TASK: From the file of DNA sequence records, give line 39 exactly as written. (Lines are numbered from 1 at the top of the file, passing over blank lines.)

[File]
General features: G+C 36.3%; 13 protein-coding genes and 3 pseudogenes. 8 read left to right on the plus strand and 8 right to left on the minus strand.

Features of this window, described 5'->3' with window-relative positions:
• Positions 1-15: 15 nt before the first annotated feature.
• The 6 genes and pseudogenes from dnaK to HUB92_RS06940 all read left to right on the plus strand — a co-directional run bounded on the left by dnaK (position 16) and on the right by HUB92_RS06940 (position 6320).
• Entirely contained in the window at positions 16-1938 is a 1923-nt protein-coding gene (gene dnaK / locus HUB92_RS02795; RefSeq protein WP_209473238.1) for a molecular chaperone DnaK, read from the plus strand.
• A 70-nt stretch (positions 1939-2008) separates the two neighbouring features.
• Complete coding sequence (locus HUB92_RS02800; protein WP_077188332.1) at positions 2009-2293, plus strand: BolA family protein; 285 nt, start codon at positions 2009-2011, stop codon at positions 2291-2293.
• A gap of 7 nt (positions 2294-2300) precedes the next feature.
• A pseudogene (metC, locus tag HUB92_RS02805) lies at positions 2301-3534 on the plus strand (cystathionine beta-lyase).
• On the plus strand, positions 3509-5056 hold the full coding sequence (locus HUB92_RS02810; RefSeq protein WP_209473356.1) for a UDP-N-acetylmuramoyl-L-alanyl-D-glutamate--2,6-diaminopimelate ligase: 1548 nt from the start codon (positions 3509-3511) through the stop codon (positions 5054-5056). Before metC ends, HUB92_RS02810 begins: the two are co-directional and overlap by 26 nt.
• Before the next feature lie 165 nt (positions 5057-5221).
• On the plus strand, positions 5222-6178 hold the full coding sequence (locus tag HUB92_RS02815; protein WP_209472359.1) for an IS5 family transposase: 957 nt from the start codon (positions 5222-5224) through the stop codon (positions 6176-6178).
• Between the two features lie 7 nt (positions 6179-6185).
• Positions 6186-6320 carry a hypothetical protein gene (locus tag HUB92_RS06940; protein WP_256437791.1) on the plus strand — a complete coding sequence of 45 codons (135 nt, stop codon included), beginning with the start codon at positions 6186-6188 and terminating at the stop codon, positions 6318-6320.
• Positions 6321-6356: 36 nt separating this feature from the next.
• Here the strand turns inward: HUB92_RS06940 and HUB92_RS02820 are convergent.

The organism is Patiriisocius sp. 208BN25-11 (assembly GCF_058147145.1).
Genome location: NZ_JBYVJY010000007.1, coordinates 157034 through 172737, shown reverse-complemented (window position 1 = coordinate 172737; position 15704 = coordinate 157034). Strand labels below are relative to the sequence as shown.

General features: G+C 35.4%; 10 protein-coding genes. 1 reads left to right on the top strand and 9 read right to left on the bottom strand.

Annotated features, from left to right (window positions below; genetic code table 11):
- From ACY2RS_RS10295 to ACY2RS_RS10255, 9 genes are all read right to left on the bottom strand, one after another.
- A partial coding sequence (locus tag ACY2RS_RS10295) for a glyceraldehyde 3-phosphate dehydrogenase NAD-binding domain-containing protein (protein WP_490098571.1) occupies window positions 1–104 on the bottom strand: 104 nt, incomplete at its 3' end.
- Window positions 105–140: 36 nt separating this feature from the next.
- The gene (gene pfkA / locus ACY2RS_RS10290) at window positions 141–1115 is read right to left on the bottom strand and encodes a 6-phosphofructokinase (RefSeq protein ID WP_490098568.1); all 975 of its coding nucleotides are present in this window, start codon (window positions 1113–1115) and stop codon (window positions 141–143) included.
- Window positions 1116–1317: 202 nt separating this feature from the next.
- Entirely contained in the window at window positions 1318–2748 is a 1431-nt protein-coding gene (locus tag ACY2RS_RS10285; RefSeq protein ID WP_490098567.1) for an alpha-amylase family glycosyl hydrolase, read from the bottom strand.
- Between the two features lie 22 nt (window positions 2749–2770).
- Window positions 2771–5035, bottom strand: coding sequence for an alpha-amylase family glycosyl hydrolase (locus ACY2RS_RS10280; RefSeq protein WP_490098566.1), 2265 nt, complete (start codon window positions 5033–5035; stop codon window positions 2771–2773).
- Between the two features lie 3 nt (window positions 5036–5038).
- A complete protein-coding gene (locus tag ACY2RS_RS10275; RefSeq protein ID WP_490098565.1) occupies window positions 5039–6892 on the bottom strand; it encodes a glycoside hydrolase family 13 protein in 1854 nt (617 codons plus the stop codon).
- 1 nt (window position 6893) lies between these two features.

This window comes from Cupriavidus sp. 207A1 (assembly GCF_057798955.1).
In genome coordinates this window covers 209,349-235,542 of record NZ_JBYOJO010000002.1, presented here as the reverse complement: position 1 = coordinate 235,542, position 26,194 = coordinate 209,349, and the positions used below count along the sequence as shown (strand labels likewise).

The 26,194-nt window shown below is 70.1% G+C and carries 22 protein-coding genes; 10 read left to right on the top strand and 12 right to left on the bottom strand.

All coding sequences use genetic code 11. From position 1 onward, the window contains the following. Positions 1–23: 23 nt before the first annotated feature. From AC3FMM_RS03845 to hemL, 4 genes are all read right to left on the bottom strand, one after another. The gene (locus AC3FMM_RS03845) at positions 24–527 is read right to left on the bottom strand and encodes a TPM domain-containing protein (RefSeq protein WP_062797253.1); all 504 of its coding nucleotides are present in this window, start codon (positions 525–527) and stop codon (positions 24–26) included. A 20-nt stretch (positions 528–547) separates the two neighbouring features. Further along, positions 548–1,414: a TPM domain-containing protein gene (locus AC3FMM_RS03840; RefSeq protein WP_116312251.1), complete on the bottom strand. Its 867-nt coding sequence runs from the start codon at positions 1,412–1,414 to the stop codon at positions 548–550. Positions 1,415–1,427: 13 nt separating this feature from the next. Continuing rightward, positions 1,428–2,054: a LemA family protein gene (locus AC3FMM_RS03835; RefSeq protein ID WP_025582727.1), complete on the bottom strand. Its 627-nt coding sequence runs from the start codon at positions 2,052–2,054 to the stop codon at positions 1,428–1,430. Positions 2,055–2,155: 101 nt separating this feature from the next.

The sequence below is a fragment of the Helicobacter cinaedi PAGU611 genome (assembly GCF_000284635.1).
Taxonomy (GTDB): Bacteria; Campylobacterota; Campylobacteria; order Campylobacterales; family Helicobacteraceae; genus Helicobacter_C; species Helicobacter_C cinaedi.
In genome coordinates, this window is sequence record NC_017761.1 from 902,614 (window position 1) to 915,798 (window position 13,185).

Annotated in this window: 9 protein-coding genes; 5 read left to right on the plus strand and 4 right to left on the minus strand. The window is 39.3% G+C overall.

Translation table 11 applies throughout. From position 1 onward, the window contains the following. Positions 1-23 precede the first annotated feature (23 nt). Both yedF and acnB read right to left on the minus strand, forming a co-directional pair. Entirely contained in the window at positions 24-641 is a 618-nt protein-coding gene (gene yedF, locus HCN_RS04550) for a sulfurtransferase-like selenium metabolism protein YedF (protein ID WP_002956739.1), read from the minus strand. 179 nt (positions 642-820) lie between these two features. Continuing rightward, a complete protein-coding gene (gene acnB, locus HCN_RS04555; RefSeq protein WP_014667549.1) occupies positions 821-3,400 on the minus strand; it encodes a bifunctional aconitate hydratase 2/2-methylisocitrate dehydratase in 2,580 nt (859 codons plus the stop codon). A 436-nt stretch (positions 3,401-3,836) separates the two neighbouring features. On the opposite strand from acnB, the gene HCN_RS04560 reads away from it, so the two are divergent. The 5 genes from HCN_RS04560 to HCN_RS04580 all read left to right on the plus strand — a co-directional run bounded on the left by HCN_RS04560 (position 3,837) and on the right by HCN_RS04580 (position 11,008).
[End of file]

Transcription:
Annotated in this window: 9 protein-coding genes; 5 read left to right on the plus strand and 4 right to left on the minus strand. The window is 39.3% G+C overall.